The “Best” Apple Pie

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autumn is here again! yay!

leaves are changing…. apples are in season…

time for a pie.

i have baked my husband several apple pies (his favorite dessert) over the years, and each one has been “the best” one yet.

mmm… i am pretty sure that first one was not. i remember doubling the pie crust recipe for fear of it being too thin. i remember buying northern spy apples, because they were “the best” apples to use for pies.  the crust was thick.  the apples still had a crunchy texture.  the filling was a little runny. pretty sure it was not the best apple pie.

i have tried a variety of recipes over the years.  and there seems to be a few consistencies between them all.

pie crust recipes are pretty basic. flour, sugar, salt, cold shortening/butter… cold water. i tried a crust with shortening, one with butter. one with a mix of shortening and butter. one mixed in a food processor, one by fork, one with a pastry cutter and one by hand.  some recipes add white vinegar. ok, i tried that.

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the filling, again pretty basic. apples, sugar, flour or cornstarch for thickening, cinnamon, salt. the apples? i tried granny smith, rome beauty, jonathon, winesap, pink lady…some i had to search for and could never find. some recipes added honey, some walnuts.  some topped the filling with dots of butter. some added nutmeg, lemon juice.

and the arch de triumph, the top.  i tried a crumb topping, a crust with leaf cutouts along the edge, the basic crimped edge, small leaf/fall cut outs for the steam to escape and just basic knife cuts, some cuts with a little fanciness.

so here is my recipe for the Best Apple Pie, to date at least, according to apple pie critic, Eden K. (aka husband).


 

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img_1033-4  The (Current) Best Apple Pie

makes one 9 inch double crust apple pie

Warning: Not halved for two.  So run a mile or eight before consuming.

Tip One:  I made an apple pie the night before my husband’s birthday, and it took 4-5 hours. Yikes. So make the pie pastry the day before, divide in half, flatten into a disk and wrap in plastic wrap. Store in frige until use. Or… you can freeze the disks for 3 months! Just wrap the disks in plastic wrap and place them in a freezer bag.  When ready, place them in the frige overnight to thaw. How neat is that?!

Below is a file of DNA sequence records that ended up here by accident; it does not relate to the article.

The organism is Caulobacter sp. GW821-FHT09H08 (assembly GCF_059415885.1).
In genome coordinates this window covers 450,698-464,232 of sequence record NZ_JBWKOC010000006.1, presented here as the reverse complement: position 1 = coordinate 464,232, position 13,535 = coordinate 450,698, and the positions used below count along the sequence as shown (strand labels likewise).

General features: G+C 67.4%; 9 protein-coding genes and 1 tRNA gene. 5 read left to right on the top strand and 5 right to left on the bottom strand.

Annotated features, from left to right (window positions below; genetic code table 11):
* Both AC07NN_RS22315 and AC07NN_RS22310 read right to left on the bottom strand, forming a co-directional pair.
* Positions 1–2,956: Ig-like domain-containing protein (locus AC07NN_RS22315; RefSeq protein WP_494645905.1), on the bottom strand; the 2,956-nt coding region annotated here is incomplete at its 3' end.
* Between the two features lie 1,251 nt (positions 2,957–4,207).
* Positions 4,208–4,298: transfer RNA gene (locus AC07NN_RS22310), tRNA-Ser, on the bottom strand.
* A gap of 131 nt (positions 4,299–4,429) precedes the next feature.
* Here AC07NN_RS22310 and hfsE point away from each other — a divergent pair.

The Pastry

Tip Two:  If you buy the pastry already made, totally ok.  I won’t tell.

  • 2 1/2 cups flour
  • 1 tsp salt
  • 2 heaping tsp sugar
  • 2 sticks (16 tbsp.) cold unsalted butter, cut into about 1/2 inch pieces
  • a glass of ice water

 

The Filling

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I used Braeburn, from a local orchard, for this pie.
  • 4 lbs of baking apples peeled, cored and cut into 1/4 inch thick slices: jonathon, granny smith, pink lady, honey crisp, rome beauty, winesap, golden delicious or gala (Whatever is available.  You can mix them up.)
  • 1/2 cup packed brown sugar
  • 1/4 heaping cup of sugar
  • 1/2 heaping tsp ground cinnamon
  • 1/4 tsp salt
  • 1/4 heaping tsp nutmeg
  • 4 heaping tsp cornstarch
  • Couple dashes of lemon juice

 

The Finale

  • 2 tbsp cold unsalted butter, cut into 1/2 inch cubes
  • egg wash – 1 egg white, beaten with 1 tsp water
  • 2 tsp sugar (I use course/raw sugar for fanciness.)

 

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In a food processor pulse the pastry dry ingredients (flour, salt, sugar) until combined, about 5 pulses.

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Add the butter and process until the mixture resembles coarse meal (tiny clumps), about 10 pulses.  You want bits of butter in your crust.

Note:  I have seen some recipes use grated cold butter.   I tried grating butter, not fun.